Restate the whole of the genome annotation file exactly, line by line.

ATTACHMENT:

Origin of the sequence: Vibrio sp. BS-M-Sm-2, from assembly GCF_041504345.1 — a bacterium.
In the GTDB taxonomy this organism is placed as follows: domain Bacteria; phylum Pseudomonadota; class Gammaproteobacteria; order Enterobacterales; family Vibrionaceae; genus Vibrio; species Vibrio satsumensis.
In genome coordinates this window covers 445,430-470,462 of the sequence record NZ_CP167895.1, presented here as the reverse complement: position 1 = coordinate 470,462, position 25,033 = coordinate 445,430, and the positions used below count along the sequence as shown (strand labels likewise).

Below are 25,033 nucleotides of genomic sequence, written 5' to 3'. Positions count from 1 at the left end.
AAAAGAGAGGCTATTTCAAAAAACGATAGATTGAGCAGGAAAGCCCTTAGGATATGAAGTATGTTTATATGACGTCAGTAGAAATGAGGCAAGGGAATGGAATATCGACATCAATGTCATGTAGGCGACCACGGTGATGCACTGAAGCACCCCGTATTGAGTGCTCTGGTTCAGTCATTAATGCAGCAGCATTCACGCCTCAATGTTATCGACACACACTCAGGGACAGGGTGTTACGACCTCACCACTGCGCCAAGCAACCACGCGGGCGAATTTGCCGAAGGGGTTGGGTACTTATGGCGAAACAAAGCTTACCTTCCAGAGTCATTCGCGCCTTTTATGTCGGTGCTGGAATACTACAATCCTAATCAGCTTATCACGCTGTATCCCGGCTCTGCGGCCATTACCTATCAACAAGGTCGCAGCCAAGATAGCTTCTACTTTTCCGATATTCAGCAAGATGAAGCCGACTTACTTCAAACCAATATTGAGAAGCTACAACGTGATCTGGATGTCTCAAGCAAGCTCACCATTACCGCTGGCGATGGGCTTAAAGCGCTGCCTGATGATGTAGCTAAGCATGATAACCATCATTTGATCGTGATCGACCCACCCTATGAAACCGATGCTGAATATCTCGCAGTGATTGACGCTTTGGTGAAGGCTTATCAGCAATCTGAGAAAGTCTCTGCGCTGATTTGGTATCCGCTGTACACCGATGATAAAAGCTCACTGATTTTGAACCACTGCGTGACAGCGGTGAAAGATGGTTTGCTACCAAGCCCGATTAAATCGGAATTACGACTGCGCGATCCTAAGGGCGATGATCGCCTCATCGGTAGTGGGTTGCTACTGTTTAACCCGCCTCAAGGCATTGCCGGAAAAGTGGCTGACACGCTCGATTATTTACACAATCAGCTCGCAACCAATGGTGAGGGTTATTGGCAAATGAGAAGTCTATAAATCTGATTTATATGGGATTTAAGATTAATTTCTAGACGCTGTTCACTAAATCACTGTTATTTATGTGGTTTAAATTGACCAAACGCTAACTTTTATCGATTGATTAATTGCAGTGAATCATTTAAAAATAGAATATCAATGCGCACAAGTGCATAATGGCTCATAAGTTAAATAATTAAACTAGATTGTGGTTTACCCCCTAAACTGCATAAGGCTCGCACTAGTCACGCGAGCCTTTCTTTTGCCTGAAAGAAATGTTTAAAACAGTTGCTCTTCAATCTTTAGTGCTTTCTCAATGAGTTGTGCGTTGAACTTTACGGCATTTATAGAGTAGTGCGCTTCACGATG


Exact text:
Origin of the sequence: Vibrio sp. BS-M-Sm-2, from assembly GCF_041504345.1 — a bacterium.
In the GTDB taxonomy this organism is placed as follows: domain Bacteria; phylum Pseudomonadota; class Gammaproteobacteria; order Enterobacterales; family Vibrionaceae; genus Vibrio; species Vibrio satsumensis.
In genome coordinates this window covers 445,430-470,462 of the sequence record NZ_CP167895.1, presented here as the reverse complement: position 1 = coordinate 470,462, position 25,033 = coordinate 445,430, and the positions used below count along the sequence as shown (strand labels likewise).

Below are 25,033 nucleotides of genomic sequence, written 5' to 3'. Positions count from 1 at the left end.
AAAAGAGAGGCTATTTCAAAAAACGATAGATTGAGCAGGAAAGCCCTTAGGATATGAAGTATGTTTATATGACGTCAGTAGAAATGAGGCAAGGGAATGGAATATCGACATCAATGTCATGTAGGCGACCACGGTGATGCACTGAAGCACCCCGTATTGAGTGCTCTGGTTCAGTCATTAATGCAGCAGCATTCACGCCTCAATGTTATCGACACACACTCAGGGACAGGGTGTTACGACCTCACCACTGCGCCAAGCAACCACGCGGGCGAATTTGCCGAAGGGGTTGGGTACTTATGGCGAAACAAAGCTTACCTTCCAGAGTCATTCGCGCCTTTTATGTCGGTGCTGGAATACTACAATCCTAATCAGCTTATCACGCTGTATCCCGGCTCTGCGGCCATTACCTATCAACAAGGTCGCAGCCAAGATAGCTTCTACTTTTCCGATATTCAGCAAGATGAAGCCGACTTACTTCAAACCAATATTGAGAAGCTACAACGTGATCTGGATGTCTCAAGCAAGCTCACCATTACCGCTGGCGATGGGCTTAAAGCGCTGCCTGATGATGTAGCTAAGCATGATAACCATCATTTGATCGTGATCGACCCACCCTATGAAACCGATGCTGAATATCTCGCAGTGATTGACGCTTTGGTGAAGGCTTATCAGCAATCTGAGAAAGTCTCTGCGCTGATTTGGTATCCGCTGTACACCGATGATAAAAGCTCACTGATTTTGAACCACTGCGTGACAGCGGTGAAAGATGGTTTGCTACCAAGCCCGATTAAATCGGAATTACGACTGCGCGATCCTAAGGGCGATGATCGCCTCATCGGTAGTGGGTTGCTACTGTTTAACCCGCCTCAAGGCATTGCCGGAAAAGTGGCTGACACGCTCGATTATTTACACAATCAGCTCGCAACCAATGGTGAGGGTTATTGGCAAATGAGAAGTCTATAAATCTGATTTATATGGGATTTAAGATTAATTTCTAGACGCTGTTCACTAAATCACTGTTATTTATGTGGTTTAAATTGACCAAACGCTAACTTTTATCGATTGATTAATTGCAGTGAATCATTTAAAAATAGAATATCAATGCGCACAAGTGCATAATGGCTCATAAGTTAAATAATTAAACTAGATTGTGGTTTACCCCCTAAACTGCATAAGGCTCGCACTAGTCACGCGAGCCTTTCTTTTGCCTGAAAGAAATGTTTAAAACAGTTGCTCTTCAATCTTTAGTGCTTTCTCAATGAGTTGTGCGTTGAACTTTACGGCATTTATAGAGTAGTGCGCTTCACGATG